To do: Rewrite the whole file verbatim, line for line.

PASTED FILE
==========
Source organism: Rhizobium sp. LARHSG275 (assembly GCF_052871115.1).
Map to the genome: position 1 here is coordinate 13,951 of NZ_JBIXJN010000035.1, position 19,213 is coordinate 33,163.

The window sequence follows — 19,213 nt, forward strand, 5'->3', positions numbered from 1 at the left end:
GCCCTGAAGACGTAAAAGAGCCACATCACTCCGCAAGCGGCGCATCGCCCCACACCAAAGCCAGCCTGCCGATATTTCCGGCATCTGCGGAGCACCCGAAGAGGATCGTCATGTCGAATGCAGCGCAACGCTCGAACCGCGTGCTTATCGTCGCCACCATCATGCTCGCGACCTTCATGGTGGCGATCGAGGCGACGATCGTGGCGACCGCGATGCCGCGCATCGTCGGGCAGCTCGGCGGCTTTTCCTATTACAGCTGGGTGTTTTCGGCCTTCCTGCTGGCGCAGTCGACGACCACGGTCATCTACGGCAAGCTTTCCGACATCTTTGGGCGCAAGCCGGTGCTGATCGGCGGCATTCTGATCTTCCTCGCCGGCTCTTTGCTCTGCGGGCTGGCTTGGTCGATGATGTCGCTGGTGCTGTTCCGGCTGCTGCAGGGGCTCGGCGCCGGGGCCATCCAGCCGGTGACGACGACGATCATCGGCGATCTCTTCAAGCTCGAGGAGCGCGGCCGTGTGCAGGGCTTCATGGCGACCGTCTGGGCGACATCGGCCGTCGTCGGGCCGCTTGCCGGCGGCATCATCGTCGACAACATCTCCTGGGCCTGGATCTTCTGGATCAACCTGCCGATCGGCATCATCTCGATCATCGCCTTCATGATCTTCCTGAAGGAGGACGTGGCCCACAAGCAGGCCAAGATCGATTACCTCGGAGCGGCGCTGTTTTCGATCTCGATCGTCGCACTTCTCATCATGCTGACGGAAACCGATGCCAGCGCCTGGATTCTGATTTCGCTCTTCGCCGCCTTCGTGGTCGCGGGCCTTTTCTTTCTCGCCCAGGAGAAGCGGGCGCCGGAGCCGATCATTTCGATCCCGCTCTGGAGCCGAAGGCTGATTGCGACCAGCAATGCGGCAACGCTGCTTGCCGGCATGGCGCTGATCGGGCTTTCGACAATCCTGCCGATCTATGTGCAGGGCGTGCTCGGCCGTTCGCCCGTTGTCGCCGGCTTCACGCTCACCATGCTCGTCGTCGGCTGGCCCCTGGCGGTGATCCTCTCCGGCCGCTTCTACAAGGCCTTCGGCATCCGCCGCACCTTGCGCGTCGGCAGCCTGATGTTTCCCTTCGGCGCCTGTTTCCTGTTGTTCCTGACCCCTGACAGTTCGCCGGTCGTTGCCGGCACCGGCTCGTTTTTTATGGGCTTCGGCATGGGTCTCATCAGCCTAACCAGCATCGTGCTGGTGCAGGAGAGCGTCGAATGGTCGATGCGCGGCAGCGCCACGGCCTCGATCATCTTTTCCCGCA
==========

Source organism: Rhizobium sp. LARHSG275 (assembly GCF_052871115.1).
Map to the genome: position 1 here is coordinate 13,951 of NZ_JBIXJN010000035.1, position 19,213 is coordinate 33,163.

The window sequence follows — 19,213 nt, forward strand, 5'->3', positions numbered from 1 at the left end:
GCCCTGAAGACGTAAAAGAGCCACATCACTCCGCAAGCGGCGCATCGCCCCACACCAAAGCCAGCCTGCCGATATTTCCGGCATCTGCGGAGCACCCGAAGAGGATCGTCATGTCGAATGCAGCGCAACGCTCGAACCGCGTGCTTATCGTCGCCACCATCATGCTCGCGACCTTCATGGTGGCGATCGAGGCGACGATCGTGGCGACCGCGATGCCGCGCATCGTCGGGCAGCTCGGCGGCTTTTCCTATTACAGCTGGGTGTTTTCGGCCTTCCTGCTGGCGCAGTCGACGACCACGGTCATCTACGGCAAGCTTTCCGACATCTTTGGGCGCAAGCCGGTGCTGATCGGCGGCATTCTGATCTTCCTCGCCGGCTCTTTGCTCTGCGGGCTGGCTTGGTCGATGATGTCGCTGGTGCTGTTCCGGCTGCTGCAGGGGCTCGGCGCCGGGGCCATCCAGCCGGTGACGACGACGATCATCGGCGATCTCTTCAAGCTCGAGGAGCGCGGCCGTGTGCAGGGCTTCATGGCGACCGTCTGGGCGACATCGGCCGTCGTCGGGCCGCTTGCCGGCGGCATCATCGTCGACAACATCTCCTGGGCCTGGATCTTCTGGATCAACCTGCCGATCGGCATCATCTCGATCATCGCCTTCATGATCTTCCTGAAGGAGGACGTGGCCCACAAGCAGGCCAAGATCGATTACCTCGGAGCGGCGCTGTTTTCGATCTCGATCGTCGCACTTCTCATCATGCTGACGGAAACCGATGCCAGCGCCTGGATTCTGATTTCGCTCTTCGCCGCCTTCGTGGTCGCGGGCCTTTTCTTTCTCGCCCAGGAGAAGCGGGCGCCGGAGCCGATCATTTCGATCCCGCTCTGGAGCCGAAGGCTGATTGCGACCAGCAATGCGGCAACGCTGCTTGCCGGCATGGCGCTGATCGGGCTTTCGACAATCCTGCCGATCTATGTGCAGGGCGTGCTCGGCCGTTCGCCCGTTGTCGCCGGCTTCACGCTCACCATGCTCGTCGTCGGCTGGCCCCTGGCGGTGATCCTCTCCGGCCGCTTCTACAAGGCCTTCGGCATCCGCCGCACCTTGCGCGTCGGCAGCCTGATGTTTCCCTTCGGCGCCTGTTTCCTGTTGTTCCTGACCCCTGACAGTTCGCCGGTCGTTGCCGGCACCGGCTCGTTTTTTATGGGCTTCGGCATGGGTCTCATCAGCCTAACCAGCATCGTGCTGGTGCAGGAGAGCGTCGAATGGTCGATGCGCGGCAGCGCCACGGCCTCGATCATCTTTTCCCGCA